The male section 160 defines a protruding post 164 opposite the post 162. The protruding post 164 extends upward from a center of the male section 160. The protruding post 164 is configured to be received between the opposing flanges 154, 156 of the female section 150. The protruding post 164 comprises a through hole 165 that aligns with the respective holes 158, 159 of the opposing flanges 154, 156. It is preferred that the through hole 165 of the protruding post 164 has a smooth surface, and is not threaded, to facilitate articulation of the male section 160 relative to the female section 150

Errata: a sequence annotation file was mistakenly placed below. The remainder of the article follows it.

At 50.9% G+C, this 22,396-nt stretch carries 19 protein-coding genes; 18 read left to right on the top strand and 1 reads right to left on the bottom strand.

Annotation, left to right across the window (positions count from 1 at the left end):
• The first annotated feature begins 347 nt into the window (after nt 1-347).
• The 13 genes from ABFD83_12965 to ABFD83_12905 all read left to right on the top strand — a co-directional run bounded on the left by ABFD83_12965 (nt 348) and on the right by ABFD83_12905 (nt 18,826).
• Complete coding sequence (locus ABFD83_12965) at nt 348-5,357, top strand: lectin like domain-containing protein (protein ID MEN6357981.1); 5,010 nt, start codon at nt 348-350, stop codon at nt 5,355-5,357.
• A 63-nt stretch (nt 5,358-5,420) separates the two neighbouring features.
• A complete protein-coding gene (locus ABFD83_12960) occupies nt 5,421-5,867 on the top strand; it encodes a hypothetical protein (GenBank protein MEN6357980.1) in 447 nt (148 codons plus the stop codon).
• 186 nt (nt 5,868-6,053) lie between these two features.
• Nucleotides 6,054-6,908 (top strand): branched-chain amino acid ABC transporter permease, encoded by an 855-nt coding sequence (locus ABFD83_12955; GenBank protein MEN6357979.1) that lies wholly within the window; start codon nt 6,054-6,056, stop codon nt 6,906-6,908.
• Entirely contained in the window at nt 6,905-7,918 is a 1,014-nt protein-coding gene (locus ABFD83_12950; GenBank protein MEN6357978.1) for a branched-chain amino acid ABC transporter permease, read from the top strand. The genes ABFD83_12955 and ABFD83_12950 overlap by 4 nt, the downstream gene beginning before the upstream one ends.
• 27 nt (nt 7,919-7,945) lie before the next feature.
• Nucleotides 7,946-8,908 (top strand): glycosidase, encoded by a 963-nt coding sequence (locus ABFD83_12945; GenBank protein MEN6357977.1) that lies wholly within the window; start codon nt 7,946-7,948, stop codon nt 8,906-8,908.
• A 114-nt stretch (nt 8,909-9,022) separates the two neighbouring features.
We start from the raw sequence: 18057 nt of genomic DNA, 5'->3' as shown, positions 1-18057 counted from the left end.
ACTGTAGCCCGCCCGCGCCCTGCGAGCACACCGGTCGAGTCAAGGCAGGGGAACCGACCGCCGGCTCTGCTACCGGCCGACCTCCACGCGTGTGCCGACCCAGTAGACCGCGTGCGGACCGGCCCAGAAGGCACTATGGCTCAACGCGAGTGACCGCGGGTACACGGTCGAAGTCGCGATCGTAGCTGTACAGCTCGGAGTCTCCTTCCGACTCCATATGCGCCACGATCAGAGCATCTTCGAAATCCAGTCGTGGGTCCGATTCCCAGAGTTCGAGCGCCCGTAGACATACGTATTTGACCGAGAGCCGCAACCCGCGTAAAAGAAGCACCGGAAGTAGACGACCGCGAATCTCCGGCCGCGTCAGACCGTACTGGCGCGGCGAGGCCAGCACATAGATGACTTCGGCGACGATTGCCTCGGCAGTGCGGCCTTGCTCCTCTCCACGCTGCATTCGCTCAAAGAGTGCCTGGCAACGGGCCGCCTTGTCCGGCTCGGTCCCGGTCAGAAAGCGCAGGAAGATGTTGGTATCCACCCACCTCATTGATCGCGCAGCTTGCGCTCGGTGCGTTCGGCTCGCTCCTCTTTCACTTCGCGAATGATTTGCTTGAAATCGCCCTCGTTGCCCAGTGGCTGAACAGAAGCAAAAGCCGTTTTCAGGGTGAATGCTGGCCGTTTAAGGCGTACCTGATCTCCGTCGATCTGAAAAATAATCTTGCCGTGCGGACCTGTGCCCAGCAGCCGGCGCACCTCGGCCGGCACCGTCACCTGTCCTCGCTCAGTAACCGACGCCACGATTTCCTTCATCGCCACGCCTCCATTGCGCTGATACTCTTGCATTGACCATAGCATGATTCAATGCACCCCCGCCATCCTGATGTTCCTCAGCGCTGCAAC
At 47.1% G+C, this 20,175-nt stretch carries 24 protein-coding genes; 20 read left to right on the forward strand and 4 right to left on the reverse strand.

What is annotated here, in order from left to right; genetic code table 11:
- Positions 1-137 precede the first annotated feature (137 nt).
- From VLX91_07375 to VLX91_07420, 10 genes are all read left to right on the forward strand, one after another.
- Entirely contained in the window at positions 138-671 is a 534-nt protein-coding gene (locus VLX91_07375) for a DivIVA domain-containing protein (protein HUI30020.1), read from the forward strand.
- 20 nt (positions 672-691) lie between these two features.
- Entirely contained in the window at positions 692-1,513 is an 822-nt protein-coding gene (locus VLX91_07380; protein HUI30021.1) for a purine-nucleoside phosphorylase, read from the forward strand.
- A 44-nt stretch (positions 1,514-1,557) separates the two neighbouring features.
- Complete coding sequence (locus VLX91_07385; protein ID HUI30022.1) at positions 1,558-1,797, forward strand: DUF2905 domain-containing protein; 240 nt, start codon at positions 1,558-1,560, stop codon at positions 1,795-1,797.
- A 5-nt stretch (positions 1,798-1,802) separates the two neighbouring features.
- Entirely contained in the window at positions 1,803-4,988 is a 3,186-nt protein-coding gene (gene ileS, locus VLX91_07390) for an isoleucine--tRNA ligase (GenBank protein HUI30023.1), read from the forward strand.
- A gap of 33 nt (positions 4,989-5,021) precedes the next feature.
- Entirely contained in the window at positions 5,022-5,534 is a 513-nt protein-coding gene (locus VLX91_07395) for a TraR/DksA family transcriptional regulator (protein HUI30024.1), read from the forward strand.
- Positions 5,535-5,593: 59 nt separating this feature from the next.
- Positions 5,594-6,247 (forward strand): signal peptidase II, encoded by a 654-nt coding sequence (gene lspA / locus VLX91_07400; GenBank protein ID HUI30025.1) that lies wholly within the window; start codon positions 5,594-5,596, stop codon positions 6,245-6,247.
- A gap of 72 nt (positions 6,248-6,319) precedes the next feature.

The protruding post 164 is received between the opposing flanges 154, 156 and is coupled thereto by the threaded fastener 170. The threaded fastener 170 is inserted through the hole 158 in the first flange, through hole 165 in the protruding post 164, and received in threaded engagement in the hole 159 in the second flange, as illustrated in FIG. 6 (note, FIG. 6 shows the clutch 140 in an upside orientation). By increasing the tension on the fastener 170, the opposing flanges are drawn together causing a clamping force on the protruding post 164. In one embodiment of the present invention, the fastener is tightened so that the flanges 154, 156 compress the protruding post 164 to an extent that the angle of the second section 124 relative to the first section 122 can be adjusted. After an adjustment, the compression of the flanges—i.e., the friction between the flanges and the protruding post—maintains the position of the second section 124 relative the first section 122 without further adjustment or tightening of the fastener 170. This is true even when a microphone or other weighted object is connected to the remote end of the second section 124.